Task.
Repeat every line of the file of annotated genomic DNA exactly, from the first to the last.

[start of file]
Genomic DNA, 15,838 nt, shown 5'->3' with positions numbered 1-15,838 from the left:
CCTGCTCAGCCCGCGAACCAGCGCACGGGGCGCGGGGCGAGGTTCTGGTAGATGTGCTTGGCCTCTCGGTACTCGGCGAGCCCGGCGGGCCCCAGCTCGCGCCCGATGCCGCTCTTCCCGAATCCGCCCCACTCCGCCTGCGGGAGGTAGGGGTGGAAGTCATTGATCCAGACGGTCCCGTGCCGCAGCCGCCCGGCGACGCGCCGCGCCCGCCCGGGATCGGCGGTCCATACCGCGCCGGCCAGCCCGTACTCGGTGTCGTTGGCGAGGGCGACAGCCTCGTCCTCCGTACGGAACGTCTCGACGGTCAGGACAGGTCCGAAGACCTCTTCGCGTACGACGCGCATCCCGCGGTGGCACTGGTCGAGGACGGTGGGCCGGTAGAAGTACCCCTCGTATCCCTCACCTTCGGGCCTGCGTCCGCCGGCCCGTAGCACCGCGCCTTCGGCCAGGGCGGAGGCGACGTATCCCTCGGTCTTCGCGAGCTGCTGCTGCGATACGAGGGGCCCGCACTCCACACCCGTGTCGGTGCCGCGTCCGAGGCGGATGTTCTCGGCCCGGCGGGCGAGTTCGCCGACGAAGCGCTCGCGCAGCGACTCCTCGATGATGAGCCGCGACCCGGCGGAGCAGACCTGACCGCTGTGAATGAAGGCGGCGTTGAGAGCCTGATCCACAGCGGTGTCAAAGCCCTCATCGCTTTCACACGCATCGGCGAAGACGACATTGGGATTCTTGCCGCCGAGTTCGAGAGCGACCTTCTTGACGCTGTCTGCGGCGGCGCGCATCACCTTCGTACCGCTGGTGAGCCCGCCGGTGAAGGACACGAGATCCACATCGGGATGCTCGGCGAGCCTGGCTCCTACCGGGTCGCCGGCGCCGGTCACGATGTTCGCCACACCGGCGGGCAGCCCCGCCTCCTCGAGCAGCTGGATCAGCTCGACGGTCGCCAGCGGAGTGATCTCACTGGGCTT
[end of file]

Genomic DNA, 15,838 nt, shown 5'->3' with positions numbered 1-15,838 from the left:
CCTGCTCAGCCCGCGAACCAGCGCACGGGGCGCGGGGCGAGGTTCTGGTAGATGTGCTTGGCCTCTCGGTACTCGGCGAGCCCGGCGGGCCCCAGCTCGCGCCCGATGCCGCTCTTCCCGAATCCGCCCCACTCCGCCTGCGGGAGGTAGGGGTGGAAGTCATTGATCCAGACGGTCCCGTGCCGCAGCCGCCCGGCGACGCGCCGCGCCCGCCCGGGATCGGCGGTCCATACCGCGCCGGCCAGCCCGTACTCGGTGTCGTTGGCGAGGGCGACAGCCTCGTCCTCCGTACGGAACGTCTCGACGGTCAGGACAGGTCCGAAGACCTCTTCGCGTACGACGCGCATCCCGCGGTGGCACTGGTCGAGGACGGTGGGCCGGTAGAAGTACCCCTCGTATCCCTCACCTTCGGGCCTGCGTCCGCCGGCCCGTAGCACCGCGCCTTCGGCCAGGGCGGAGGCGACGTATCCCTCGGTCTTCGCGAGCTGCTGCTGCGATACGAGGGGCCCGCACTCCACACCCGTGTCGGTGCCGCGTCCGAGGCGGATGTTCTCGGCCCGGCGGGCGAGTTCGCCGACGAAGCGCTCGCGCAGCGACTCCTCGATGATGAGCCGCGACCCGGCGGAGCAGACCTGACCGCTGTGAATGAAGGCGGCGTTGAGAGCCTGATCCACAGCGGTGTCAAAGCCCTCATCGCTTTCACACGCATCGGCGAAGACGACATTGGGATTCTTGCCGCCGAGTTCGAGAGCGACCTTCTTGACGCTGTCTGCGGCGGCGCGCATCACCTTCGTACCGCTGGTGAGCCCGCCGGTGAAGGACACGAGATCCACATCGGGATGCTCGGCGAGCCTGGCTCCTACCGGGTCGCCGGCGCCGGTCACGATGTTCGCCACACCGGCGGGCAGCCCCGCCTCCTCGAGCAGCTGGATCAGCTCGACGGTCGCCAGCGGAGTGATCTCACTGGGCTT